To your superiors

  1. Find ways to share what you really think. (Test the waters will small moments to see if you can trust them.)
  2. Be sociable. (Take this one slowly. Feel them out.)
  3. Work hard and show your work. (Let them know you don’t magic your deliverables.)
  4. Question kindly. (Don’t just disagree so you can. And, ask in ways that don’t sound personal.)
  5. Don’t say anything about them that you wouldn’t say to them. (That said, find a way to let out your negative feelings, say journaling, telling spouse, voodoo doll (?))

To your peers

  1. Share your ideas. (They might steal them. But, you have more ideas).
  2. Don’t personalize. (It’s not all about you.)
  3. Help them. (Open doors. Share Pens. Pick up the slack.)
  4. Be on their team, even if you are in different divisions. (Listen, hear, and care.)

To your staff or those junior to you:

Trust in one’s staff begins with valuing the staff. Trust goes both ways. Here are concrete steps in developing trust in your workspace. Because there is a power differential between you and your staff they need to know that they can trust you.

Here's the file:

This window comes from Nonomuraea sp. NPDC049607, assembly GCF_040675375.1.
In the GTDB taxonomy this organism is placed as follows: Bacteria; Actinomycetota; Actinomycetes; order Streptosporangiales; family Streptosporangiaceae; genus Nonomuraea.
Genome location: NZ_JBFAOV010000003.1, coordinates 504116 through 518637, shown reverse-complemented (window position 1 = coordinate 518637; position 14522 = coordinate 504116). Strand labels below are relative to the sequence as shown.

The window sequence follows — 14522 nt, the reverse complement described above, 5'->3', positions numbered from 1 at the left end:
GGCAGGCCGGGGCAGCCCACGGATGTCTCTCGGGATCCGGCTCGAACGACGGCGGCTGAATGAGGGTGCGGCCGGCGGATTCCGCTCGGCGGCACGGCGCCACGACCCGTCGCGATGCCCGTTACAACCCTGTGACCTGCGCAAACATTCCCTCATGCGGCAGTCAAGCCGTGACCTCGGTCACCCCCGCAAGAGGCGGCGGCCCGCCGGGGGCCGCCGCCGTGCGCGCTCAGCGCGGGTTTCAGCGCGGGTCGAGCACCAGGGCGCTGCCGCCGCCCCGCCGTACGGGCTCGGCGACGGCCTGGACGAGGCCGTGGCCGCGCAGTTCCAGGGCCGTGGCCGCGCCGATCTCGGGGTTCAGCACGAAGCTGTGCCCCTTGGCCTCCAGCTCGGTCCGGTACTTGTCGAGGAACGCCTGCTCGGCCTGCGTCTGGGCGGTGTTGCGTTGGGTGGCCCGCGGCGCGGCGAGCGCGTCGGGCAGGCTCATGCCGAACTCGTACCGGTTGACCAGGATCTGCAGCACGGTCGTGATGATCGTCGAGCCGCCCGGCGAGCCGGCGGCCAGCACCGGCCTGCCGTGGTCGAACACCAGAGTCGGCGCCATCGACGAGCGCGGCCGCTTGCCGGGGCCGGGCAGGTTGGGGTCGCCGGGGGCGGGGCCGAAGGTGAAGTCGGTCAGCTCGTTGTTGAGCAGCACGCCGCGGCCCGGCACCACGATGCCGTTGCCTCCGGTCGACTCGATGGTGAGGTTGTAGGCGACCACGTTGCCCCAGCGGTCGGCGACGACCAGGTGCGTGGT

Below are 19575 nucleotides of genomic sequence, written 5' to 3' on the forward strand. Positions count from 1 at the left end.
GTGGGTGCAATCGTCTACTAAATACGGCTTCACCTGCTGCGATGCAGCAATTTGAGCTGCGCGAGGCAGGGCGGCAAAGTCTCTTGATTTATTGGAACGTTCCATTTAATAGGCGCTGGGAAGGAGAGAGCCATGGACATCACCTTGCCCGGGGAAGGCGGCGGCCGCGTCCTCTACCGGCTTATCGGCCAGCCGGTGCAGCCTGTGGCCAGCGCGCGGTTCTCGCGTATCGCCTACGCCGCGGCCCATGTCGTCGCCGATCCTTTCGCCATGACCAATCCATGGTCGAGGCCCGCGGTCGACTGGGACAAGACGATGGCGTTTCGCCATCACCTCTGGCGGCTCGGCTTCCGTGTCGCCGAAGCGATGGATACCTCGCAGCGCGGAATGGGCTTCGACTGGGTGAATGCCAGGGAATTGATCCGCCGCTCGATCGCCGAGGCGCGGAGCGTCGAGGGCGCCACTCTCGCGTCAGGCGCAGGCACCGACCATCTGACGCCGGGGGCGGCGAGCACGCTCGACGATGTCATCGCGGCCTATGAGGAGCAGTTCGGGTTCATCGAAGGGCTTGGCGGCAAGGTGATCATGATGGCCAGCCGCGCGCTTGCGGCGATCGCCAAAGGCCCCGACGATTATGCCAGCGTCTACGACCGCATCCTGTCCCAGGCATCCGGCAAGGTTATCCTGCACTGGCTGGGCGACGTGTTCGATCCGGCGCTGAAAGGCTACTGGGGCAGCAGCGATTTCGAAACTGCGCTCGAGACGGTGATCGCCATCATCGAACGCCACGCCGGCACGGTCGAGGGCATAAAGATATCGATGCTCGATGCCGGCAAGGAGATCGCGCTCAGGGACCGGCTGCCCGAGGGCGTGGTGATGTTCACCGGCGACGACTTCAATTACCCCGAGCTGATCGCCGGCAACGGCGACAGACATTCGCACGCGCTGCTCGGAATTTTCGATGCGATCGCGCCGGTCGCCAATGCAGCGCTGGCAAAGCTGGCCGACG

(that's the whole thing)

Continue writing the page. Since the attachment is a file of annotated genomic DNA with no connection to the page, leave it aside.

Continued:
Before you can trust your staff, you must set the conditions for a work culture that allows for or encourages trust.

  1. Train the staff to be good at their job. (Training takes time, money and effort, so make sure you plan for that).
  2. Set expectations then allow them to operate within those expectations. (Tell them what success looks like. If you don’t know, you are not leading.)
  3. Don’t micro-manage (If you really know how to do their job better; take that job instead).
  4. Voice concerns early before they fester. (Don’t tell them 6 months after they pissed you off. Also, why are you still angry after 6 months? You are the one who did nothing.)
  5. Give staff clear/ concise goals. (What do you want? They are not mind-readers.)
  6. Believe they know the best way to accomplish their job. (Don’t worry. They got this).
  7. Be transparent about decisions made that affect your staff. (I assure you they will guess on your motivations. Why waste their time?)
  8. Be honest about why you are asking for staff’s opinions. (is it for a show? Or do you really want to hear their opinion? Be honest if you don’t.)
  9. Know names. Use them. (They are human. Treat them that way.)  
  10. Be social. Be kind. (Don’t treat them as your inferiors, unless you want inferior work from them.)